“What do you want to be when you grow up?” Many of us may have been asked this question, and maybe we’ve asked this question. We ask it to inspire children and young adults to dream, to give them hope, and to open their eyes to a world of possibilities. We ask this question to make young people aware of the freedom and responsibility they have in forming their own identity. “What do you want to be when you grow up?” But, we also this question to set limits. To make clear that though faced at times with a dizzying array of options and possibilities, one cannot do everything. One must choose what one wants to be, and that always means not choosing something else. “What do you want to be when you grow up?”
In the calendar of the church, we celebrate today the Feast of Saint Matthew, Apostle and Evangelist. Matthew grew up to be a tax collector! Hardly the stuff of childhood dreams, but the pay is good. Being a tax collector meant working for the occupying Roman Empire collecting taxes from his fellow Jews. Jews collecting taxes from other Jews was considered treasonous; it was a self-serving betrayal of the nation of Israel, and anyone who succumbed to the temptation to earn their daily bread in this way was treated as an outcast, a non-Jew. They were denied membership in the Jewish community, and thought to be an enemy of God. This is Matthew’s status when Jesus extends his invitation to follow him. Matthew is working his tax booth, and we can assume profiting from it, when Jesus invites him, as well as other outcasts and sinners to be his companions. Companion from the Latin com meaning ‘with’ and panis (pa-nees) meaning ‘bread’, companion literally means ‘with bread’. To be someone’s companion is to eat with them, or rather, those we eat with become our companions. Jesus invites Matthew, and other outcasts and sinners to be his companions – to eat with him – and to form a new community.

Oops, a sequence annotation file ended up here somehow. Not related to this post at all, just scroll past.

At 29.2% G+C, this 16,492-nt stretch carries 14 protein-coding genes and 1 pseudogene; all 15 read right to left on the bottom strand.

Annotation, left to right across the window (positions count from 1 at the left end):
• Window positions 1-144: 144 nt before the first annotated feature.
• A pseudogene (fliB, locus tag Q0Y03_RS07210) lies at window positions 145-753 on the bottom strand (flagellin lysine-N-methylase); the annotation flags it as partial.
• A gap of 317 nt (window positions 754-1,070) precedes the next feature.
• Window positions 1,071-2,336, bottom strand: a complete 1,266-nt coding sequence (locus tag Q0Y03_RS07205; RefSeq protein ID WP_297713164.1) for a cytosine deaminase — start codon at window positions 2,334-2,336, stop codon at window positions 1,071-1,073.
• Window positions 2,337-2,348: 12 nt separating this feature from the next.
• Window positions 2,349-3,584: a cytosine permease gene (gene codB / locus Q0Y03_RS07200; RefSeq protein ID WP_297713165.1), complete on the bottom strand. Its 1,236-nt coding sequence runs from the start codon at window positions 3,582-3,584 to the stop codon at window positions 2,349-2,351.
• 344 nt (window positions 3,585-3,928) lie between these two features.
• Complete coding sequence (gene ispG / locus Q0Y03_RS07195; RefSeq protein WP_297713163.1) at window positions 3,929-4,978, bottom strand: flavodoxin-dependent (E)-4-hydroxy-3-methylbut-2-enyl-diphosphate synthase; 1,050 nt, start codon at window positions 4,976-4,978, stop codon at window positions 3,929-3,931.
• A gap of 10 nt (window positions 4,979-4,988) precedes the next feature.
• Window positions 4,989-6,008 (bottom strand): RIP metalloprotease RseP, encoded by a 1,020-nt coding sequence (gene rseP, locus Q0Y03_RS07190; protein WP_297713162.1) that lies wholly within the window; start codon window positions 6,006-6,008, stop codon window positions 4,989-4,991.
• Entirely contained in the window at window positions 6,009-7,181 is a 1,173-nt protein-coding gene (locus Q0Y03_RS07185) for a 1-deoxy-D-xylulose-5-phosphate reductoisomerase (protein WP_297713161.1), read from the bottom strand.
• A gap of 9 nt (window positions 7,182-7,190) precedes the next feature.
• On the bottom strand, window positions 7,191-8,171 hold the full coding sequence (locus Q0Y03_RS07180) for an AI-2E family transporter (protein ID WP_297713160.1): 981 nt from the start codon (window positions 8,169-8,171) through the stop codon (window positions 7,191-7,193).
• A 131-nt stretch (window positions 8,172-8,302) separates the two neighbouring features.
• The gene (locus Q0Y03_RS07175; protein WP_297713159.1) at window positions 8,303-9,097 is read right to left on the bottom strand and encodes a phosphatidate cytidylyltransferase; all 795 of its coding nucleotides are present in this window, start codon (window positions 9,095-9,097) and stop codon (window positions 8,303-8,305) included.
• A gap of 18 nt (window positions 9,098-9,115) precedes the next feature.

When the Pharisees see this they are understandably confused. Jesus appears to be a respectable Jew; many call him rabbi, or teacher. He possesses knowledge of scripture and Torah, is attracting disciples, and instructing them in the spiritual way of life. So why associate with enemies of the Jewish nation? Why associate with those, like Matthew, who profit from the oppression of fellow Jews? Why, the Pharisees ask Jesus’ disciples reasonably enough, does your teacher eat with tax collectors and sinners?”
Jesus instructs the Pharisees, “Those who are well have no need of a physician, but those who are sick. Go and learn what this means, ‘I desire mercy, not sacrifice.’” Jesus is referring here to an episode in the history of the Jewish nation that would have been familiar to the devout Pharisees. “I desire mercy, not sacrifice” are the words spoken by God through the prophet Hosea at a time when the nation of Israel was being unfaithful to God because God wasn’t doing what they want. The nation of Israel began worshipping other gods in the hope of getting different answers and better deals, though they continued to try and appease the Jewish God – you might even say control God – by doing the right thing, by offering sacrifice, by being good, and following the rules. “I desire mercy, not sacrifice,” God says.